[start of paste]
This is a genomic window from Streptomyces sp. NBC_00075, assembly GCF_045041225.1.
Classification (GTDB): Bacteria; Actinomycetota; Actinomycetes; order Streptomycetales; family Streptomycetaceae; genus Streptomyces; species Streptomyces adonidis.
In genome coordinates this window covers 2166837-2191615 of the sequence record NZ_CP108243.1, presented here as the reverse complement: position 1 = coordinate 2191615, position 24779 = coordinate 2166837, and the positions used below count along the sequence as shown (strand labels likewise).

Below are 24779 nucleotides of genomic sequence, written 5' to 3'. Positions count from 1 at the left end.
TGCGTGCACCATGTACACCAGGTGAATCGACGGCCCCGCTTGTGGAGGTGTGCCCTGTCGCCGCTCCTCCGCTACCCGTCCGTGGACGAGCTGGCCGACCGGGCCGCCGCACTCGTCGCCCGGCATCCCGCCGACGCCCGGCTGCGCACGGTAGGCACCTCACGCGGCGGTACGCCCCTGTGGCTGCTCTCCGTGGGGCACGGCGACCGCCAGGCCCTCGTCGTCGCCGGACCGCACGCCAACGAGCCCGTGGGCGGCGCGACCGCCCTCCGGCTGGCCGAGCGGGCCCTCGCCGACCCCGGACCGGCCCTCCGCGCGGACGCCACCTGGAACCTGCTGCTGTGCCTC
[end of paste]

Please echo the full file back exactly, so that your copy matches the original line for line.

This is a genomic window from Streptomyces sp. NBC_00075, assembly GCF_045041225.1.
Classification (GTDB): Bacteria; Actinomycetota; Actinomycetes; order Streptomycetales; family Streptomycetaceae; genus Streptomyces; species Streptomyces adonidis.
In genome coordinates this window covers 2166837-2191615 of the sequence record NZ_CP108243.1, presented here as the reverse complement: position 1 = coordinate 2191615, position 24779 = coordinate 2166837, and the positions used below count along the sequence as shown (strand labels likewise).

Below are 24779 nucleotides of genomic sequence, written 5' to 3'. Positions count from 1 at the left end.
TGCGTGCACCATGTACACCAGGTGAATCGACGGCCCCGCTTGTGGAGGTGTGCCCTGTCGCCGCTCCTCCGCTACCCGTCCGTGGACGAGCTGGCCGACCGGGCCGCCGCACTCGTCGCCCGGCATCCCGCCGACGCCCGGCTGCGCACGGTAGGCACCTCACGCGGCGGTACGCCCCTGTGGCTGCTCTCCGTGGGGCACGGCGACCGCCAGGCCCTCGTCGTCGCCGGACCGCACGCCAACGAGCCCGTGGGCGGCGCGACCGCCCTCCGGCTGGCCGAGCGGGCCCTCGCCGACCCCGGACCGGCCCTCCGCGCGGACGCCACCTGGAACCTGCTGCTGTGCCTC